Singer Florian Ostertag writes songs that go straight to the heart. Melancholy and a whole lot of emotion are trademarks of his lyrics, and his love for detail can be heard in every note of his music.
Florian Ostertag grew up in a small village in the Swabian Mountains in southern Germany. He still shares a house out in the country with friends. He studied electrical engineering and is a trained studio technician, but has always had music in his life - in, and sometimes out, of a band. And when no one was around who could sing his songs, he'd often just stand in front of the microphone himself.
The 32-year-old isn't interested in living in music hubs Berlin or Hamburg. He says the cities are too hectic. At home, he can play drums until four in the morning without bothering anyone. "I'm a lone wolf," he says, with a shy smile. "I have a little studio in a tiny village where there's no Internet hook-up, no cell phone reception or anything. That's when you start getting ideas."
Typewriters and recorders
Florian has loved to experiment musically since he was a little kid. First with the recorder, then with the guitar and piano - but always underscored with odd-ball sounds from unusual instruments: the clattering of an antique typewriter, for instance, which he found up in his parents' attic, or the drone of a discarded accordion.
"If you want to make pop music and not just be a one-sided entertainer, then you should be capable of doing different things," he says. "If I were to just play the guitar for an hour and sing along, I'd probably get bored sooner or later." That's why he likes lugging an old-school tape recorder up on stage and letting drums or other instruments play off it when he doesn't have any musicians to accompany him.
A penchant for the melodramatic
Florian Ostertag grabbed the spotlight for the first time in 2009, when he opened for singer-songwriter chick magnet Philipp Poisel. Until then, Ostertag had sung mainly at living room concerts. But, like Poisel, the 32-year-old also has the stuff to turn girls' heads - not only because of his brown locks and dreamy gaze, but also because his songs touch the heart. Melancholy and a whole lot of feeling are the trademarks of his lyrics, and his love for detail shows in every note of his music. "I have a penchant for tragedy and drama," he says. "I also prefer movies that don't have happy endings. Sometimes I really get the feeling that I attract bad luck because I need it."
He's not a pessimist, the singer says with a smile, but admits that he can be a skeptical person. He doesn't believe he's one of those people to whom good fortune comes easily. "I started writing when I was in love for the first time and it wasn't going well. You're not speaking directly with someone about your problems, but I found it very helpful to put things down on paper - it was incredibly calming."
The constant search
Florian Ostertag likes quiet sounds. He's an introverted guy, but when he writes, he reveals all of his feelings. Still, he's interested in more than love and heartache; he's on a search for contentment and happiness, which he calls "coming home."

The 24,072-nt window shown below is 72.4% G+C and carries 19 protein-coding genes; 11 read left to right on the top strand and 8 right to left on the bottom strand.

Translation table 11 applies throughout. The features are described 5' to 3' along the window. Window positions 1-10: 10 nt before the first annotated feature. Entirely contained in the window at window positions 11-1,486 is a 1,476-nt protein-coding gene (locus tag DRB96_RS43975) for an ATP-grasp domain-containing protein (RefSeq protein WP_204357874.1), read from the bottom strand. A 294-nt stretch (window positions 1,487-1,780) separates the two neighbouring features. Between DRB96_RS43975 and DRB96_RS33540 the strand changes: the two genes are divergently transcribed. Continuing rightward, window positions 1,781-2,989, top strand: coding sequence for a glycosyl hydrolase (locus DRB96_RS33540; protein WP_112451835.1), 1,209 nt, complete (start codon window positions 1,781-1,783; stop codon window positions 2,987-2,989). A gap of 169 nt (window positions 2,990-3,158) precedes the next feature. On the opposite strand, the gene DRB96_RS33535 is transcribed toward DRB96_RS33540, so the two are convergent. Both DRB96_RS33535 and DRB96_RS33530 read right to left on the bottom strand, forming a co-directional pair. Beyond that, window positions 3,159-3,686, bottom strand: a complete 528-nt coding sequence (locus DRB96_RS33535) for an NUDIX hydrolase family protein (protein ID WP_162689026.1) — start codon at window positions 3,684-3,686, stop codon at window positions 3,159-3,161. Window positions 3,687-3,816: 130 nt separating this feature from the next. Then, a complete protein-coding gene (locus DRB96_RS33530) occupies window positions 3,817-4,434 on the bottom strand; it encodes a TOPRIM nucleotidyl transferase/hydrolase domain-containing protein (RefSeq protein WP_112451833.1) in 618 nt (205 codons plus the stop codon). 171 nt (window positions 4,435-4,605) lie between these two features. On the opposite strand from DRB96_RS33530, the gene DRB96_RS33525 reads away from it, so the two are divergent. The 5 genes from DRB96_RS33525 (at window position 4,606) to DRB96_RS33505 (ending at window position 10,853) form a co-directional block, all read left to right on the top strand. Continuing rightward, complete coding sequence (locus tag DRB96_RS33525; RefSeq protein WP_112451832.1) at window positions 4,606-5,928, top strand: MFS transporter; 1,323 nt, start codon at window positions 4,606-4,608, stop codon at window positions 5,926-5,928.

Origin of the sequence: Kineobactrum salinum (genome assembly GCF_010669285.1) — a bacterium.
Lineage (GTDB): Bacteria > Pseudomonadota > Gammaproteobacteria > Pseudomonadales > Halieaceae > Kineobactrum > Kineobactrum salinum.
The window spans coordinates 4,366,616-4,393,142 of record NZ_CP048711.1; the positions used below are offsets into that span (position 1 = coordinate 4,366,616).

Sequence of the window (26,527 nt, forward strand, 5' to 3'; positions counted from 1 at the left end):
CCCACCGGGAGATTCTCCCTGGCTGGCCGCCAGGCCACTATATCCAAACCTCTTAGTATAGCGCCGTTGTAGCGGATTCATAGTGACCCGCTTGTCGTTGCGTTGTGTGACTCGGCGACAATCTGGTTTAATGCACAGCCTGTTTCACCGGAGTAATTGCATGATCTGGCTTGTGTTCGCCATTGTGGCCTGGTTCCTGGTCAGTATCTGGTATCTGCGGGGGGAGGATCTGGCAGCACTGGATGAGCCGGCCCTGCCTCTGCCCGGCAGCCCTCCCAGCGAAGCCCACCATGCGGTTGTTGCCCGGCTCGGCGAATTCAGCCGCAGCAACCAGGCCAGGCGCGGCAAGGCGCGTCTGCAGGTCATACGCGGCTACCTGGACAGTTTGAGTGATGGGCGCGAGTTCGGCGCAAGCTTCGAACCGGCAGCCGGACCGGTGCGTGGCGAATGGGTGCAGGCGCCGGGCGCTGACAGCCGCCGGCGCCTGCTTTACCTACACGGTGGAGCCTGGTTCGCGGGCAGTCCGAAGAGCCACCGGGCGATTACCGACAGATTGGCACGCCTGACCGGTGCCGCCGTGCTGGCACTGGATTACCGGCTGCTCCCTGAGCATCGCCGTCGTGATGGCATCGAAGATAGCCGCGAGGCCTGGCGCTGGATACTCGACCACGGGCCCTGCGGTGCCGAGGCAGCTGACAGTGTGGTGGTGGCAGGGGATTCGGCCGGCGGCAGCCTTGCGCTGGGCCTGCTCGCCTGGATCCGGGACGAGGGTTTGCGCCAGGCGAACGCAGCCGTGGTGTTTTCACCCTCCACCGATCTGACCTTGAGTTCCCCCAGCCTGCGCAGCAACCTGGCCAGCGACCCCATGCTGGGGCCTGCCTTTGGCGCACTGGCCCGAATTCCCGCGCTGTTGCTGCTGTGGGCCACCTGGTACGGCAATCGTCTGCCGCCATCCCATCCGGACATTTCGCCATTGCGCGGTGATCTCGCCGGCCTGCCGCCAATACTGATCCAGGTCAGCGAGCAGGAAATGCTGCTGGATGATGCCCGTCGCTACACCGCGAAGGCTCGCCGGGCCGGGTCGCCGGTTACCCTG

"When I write, I'm often writing in moments of intense feelings - and they usually have to do with relationships," he explains. But he says that the subject of relationships is only a projection since love and finding the perfect partner are constant topics in the media. "It's almost like a religion nowadays that people make their happiness depend on it," he says. "I think the search actually goes a lot deeper - it's a search for contentment and happiness. I'm a religious person and this search for inner peace is part of that."
Ostertag's debut album is called "The Constant Search." He recorded it with the musician friends he lives with and even sewed together fabric covers for it. It's personal and disarmingly honest. The songwriter pours his heart out when he writes about people who stand out in the rain just to get attention, or that he's desperately unhappy when he can't enjoy the smile of his beloved.
A room, a car and music
The instrumentation on the album is sparse; Ostertag's voice is at times tender, at times powerful, but always melancholy. He sings in English because he thinks it sounds nicer. But he also doesn't want to completely expose his emotions. "People listen really closely to a text in German, but not necessarily in English," he says. "I can hide behind the English a little bit."
Actually, Florian Ostertag has no reason to have to hide. It's hard for an artist to stand out of the crowd of singer-songwriters nowadays, but Ostertag has what it takes, and it's not just his friend Philipp Poisel who says that. Several of his songs have gotten regular radio airtime, and his album is available on iTunes and Amazon. The Internet is the most important venue for distributing his music; he doesn't need a company backing him. And he especially doesn't want a record label telling him what to do.
Ostertag has the relaxed attitude that comes from liking what he does and being happy with his life. He doesn't need much money - having his own room and a car is enough. That, and of course, music.
Author: Suzanne Cords
Editor: Louisa Schaefer